If the findings can be replicated in humans, the diet would have profound implications for personal health and for the nation's health care, says neuroscientist Charles Mobbs of Mount Sinai School of Medicine in New York. "This is the first study to show that a dietary intervention alone is enough to reverse this serious complication of diabetes," says Mobbs, senior author of a paper published online in PLoS One on April 20.
The mice, bred to develop type 1 or type 2 diabetes, were allowed to develop kidney failure, known as diabetic nephropathy. Then half were fed a standard high-carbohydrate diet while the other half ate a high-fat ketogenic diet, typically used to control epilepsy in children.
After eight weeks, kidney failure was reversed in the mice on the ketogenic diet. Their blood glucose returned to normal and the presence of the protein albumin in urine, a strong predictor of the progression of kidney disease, also was corrected.
Controlling blood glucose and blood pressure slows the progression of diabetic kidney disease, but once the kidneys are damaged there currently is no way to repair them. If they fail, dialysis or a kidney transplant is the only option, experts say, which means that reversing the disease would be far more valuable than simply delaying it.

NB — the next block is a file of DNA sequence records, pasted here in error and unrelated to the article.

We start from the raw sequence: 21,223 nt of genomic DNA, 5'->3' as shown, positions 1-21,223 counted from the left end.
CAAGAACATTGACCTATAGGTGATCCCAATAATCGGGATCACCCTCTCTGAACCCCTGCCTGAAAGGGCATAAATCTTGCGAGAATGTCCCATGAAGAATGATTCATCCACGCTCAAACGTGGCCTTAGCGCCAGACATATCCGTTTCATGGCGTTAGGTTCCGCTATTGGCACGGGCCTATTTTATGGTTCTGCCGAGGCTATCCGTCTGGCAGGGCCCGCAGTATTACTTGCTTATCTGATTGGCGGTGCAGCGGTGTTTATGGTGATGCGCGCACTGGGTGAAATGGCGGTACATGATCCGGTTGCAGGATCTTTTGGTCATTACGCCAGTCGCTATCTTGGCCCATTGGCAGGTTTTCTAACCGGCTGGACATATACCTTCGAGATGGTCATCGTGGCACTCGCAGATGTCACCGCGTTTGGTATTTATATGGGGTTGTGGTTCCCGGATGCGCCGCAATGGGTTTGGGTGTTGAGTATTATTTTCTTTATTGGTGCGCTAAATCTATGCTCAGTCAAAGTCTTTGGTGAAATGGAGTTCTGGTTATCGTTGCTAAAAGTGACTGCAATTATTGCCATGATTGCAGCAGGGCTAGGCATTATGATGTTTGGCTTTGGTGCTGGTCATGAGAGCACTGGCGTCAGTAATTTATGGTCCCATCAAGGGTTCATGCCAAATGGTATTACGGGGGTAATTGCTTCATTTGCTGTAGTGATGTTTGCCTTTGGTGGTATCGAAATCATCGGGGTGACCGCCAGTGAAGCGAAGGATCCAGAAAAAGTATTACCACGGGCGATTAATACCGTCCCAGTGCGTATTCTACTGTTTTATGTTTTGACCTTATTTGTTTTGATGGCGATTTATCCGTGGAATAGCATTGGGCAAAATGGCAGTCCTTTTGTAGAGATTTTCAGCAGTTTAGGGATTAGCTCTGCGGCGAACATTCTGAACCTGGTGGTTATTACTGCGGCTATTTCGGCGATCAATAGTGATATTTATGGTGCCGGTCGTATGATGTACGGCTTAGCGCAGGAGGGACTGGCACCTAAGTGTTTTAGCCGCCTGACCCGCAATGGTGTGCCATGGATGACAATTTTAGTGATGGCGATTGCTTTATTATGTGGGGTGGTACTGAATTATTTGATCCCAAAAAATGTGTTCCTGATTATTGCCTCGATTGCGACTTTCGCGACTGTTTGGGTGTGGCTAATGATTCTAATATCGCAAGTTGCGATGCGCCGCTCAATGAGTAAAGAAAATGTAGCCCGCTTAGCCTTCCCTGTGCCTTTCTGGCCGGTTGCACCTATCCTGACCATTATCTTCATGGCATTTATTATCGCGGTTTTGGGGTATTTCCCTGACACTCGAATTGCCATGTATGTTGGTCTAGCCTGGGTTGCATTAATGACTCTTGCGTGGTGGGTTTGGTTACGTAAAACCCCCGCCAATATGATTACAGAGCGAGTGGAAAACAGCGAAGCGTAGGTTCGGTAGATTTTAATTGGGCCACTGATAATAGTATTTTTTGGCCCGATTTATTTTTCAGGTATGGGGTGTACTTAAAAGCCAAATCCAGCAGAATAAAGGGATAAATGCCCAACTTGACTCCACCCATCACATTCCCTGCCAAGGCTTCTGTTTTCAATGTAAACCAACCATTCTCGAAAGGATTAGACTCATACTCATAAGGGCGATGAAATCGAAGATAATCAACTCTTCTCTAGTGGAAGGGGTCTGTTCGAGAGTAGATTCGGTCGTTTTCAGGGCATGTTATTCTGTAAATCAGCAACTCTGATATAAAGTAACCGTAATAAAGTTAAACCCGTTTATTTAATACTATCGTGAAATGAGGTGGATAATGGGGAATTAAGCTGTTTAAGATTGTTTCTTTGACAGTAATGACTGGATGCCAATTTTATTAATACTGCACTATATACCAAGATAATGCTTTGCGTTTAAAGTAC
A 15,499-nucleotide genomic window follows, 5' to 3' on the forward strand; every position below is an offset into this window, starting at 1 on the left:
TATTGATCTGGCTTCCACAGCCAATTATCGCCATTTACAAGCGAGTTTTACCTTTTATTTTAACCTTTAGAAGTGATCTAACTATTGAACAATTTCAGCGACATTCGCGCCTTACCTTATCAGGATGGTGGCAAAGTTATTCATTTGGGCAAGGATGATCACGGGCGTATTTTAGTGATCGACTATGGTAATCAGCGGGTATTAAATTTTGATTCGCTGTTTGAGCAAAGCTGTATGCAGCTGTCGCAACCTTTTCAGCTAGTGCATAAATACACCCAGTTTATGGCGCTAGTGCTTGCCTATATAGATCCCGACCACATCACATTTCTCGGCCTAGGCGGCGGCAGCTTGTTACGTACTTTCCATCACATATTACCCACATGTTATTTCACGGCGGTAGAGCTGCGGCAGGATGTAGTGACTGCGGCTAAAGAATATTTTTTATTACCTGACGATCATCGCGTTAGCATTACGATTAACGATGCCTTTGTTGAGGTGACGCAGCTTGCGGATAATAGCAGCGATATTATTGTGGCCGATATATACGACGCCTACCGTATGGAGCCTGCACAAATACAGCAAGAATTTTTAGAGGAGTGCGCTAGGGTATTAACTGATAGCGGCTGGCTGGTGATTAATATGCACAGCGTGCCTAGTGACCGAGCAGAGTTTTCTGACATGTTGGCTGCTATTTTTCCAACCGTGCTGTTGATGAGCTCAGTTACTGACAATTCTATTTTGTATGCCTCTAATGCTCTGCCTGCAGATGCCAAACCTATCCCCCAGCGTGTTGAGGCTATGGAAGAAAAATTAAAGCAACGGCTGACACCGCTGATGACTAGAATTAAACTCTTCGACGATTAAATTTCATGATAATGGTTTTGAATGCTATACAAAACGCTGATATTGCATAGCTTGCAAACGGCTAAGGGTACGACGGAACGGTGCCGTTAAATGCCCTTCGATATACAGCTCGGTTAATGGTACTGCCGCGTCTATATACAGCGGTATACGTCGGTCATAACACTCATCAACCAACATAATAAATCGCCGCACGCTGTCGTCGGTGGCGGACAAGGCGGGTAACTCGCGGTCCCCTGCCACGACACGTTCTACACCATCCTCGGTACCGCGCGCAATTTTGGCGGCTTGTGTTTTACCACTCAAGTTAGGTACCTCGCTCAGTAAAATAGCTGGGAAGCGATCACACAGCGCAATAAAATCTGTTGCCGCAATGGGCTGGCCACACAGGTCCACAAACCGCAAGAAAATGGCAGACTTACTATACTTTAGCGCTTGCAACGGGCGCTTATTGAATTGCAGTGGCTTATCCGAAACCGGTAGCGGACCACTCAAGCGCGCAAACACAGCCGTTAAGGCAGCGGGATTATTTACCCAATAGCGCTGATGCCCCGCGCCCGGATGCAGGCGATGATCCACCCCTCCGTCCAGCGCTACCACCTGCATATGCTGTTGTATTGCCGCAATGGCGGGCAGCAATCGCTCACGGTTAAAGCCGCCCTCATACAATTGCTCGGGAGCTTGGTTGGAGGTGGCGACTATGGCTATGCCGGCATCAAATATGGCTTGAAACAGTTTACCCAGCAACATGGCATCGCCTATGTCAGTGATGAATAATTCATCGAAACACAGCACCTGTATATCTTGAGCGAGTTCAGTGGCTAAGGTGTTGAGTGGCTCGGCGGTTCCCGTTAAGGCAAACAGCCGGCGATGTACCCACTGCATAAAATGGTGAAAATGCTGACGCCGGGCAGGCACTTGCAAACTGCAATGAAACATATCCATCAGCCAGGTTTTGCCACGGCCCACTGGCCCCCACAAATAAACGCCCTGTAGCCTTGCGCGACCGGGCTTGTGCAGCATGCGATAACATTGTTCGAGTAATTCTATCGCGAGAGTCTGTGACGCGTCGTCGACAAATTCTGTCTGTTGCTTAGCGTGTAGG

"I believe that glucose metabolism in the cells drives diabetic complications," says Mobbs. "But controlling blood glucose levels alone doesn't correct the complications. We had to go beyond simply correcting blood glucose." In monitoring the diet, the researchers also identified an array of genes not previously associated with diabetic kidney failure. These genes "had been turned on and the ketogenic diet turned them off," Mobb says.
Mobbs says it appears this diet can reverse the genes' harmful effects in as little as a month, basically resetting the genetic switch.